We have all been scolded at one point or another for bad posture. Well, now more and more evidence is coming out linking poor posture to chronic neck and back pain. Part of the reason for our posture is due to modern society….no, that does not take the blame away from you. Spending a majority of the day in a flexed posture, such as working on the computer, sitting in a car, reading, writing, and watching television leads to alterations of the body’s normal alignment. Your muscles have to work harder in order to adjust for the change in posture and to compensate for the altered center of gravity so you literally don’t fall over. Over time, this can lead to permanent changes on the spine (such as becoming ‘round shouldered’).
One of the things we do seemingly all day, every day, is use our smart phones. An article recently published in Surgical Technology International and featured on the NBC nightly news highlights how much stress this simple task places on our neck. Reading with the neck flexed in the typical 60 degree position, whether on a smart phone or newspaper, places 60 pounds of extra force on the neck. This is equivalent to 6 x10 pound bowling balls or the weight of an average 8 year old. Obviously, the more time you spend in this position, the more stress you place on the neck. More stress will likely accelerate degeneration of the spine and cause pain. Angles less than 60 degrees still do place excessive stress on the neck, so basically any prolonged period of time spent in the flexed position results in increased strain on the neck.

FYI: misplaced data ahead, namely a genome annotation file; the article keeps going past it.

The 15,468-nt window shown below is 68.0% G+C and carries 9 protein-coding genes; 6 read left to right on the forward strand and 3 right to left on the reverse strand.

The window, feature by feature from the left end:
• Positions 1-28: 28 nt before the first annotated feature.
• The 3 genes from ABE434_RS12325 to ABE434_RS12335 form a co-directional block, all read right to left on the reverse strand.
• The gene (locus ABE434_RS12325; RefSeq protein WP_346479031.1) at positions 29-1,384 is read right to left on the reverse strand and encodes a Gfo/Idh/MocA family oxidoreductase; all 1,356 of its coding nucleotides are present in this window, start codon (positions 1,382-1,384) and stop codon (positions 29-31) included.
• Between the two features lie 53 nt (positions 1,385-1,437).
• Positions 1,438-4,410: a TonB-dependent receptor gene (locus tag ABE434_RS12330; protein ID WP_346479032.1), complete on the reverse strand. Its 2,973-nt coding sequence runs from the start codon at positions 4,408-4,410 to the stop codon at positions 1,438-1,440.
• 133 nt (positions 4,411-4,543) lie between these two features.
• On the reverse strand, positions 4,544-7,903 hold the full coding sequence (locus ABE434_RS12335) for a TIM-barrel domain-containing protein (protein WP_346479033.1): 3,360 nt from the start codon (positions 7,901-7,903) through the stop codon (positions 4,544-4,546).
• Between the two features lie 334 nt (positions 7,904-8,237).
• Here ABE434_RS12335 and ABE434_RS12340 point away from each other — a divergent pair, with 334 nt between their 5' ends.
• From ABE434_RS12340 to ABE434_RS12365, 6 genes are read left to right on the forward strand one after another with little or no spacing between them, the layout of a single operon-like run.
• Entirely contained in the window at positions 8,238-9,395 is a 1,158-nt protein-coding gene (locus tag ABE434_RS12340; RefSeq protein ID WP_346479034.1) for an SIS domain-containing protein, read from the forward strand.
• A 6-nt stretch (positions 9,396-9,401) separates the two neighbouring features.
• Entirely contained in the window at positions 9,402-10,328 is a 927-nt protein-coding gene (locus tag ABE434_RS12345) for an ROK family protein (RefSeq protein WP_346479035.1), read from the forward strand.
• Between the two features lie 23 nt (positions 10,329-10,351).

So outside of never reading, writing, or using your smart phone, what should you do? The simple answer is to perform as much of this activity as possible at eye level. Adjust your computer monitor, read with the newspaper up, use a Dictaphone when possible, and read your texts/e-mails/e-books with the device elevated. When your head is in neutral, your neck should be in proper alignment (depending on your baseline posture). Another solution that I recommend is to take frequent breaks (every 20-30 minutes) from activities which cause your neck to be flexed and adjust your posture. This can be as simple as squeezing your shoulder blades together for 5-10 seconds. This simple exercise will not only help improve your posture, but will also strengthen the muscles that support your shoulder blades and upper back.
Yet more proof that your grandma knew what she was talking about…
- Nurwulan NR, Jiang BC, Iridiastadi H. Posture and Texting: Effect on Balance in Young Adults. PLoS One. 2015;10(7):e0134230. PubMed PMID: 26230323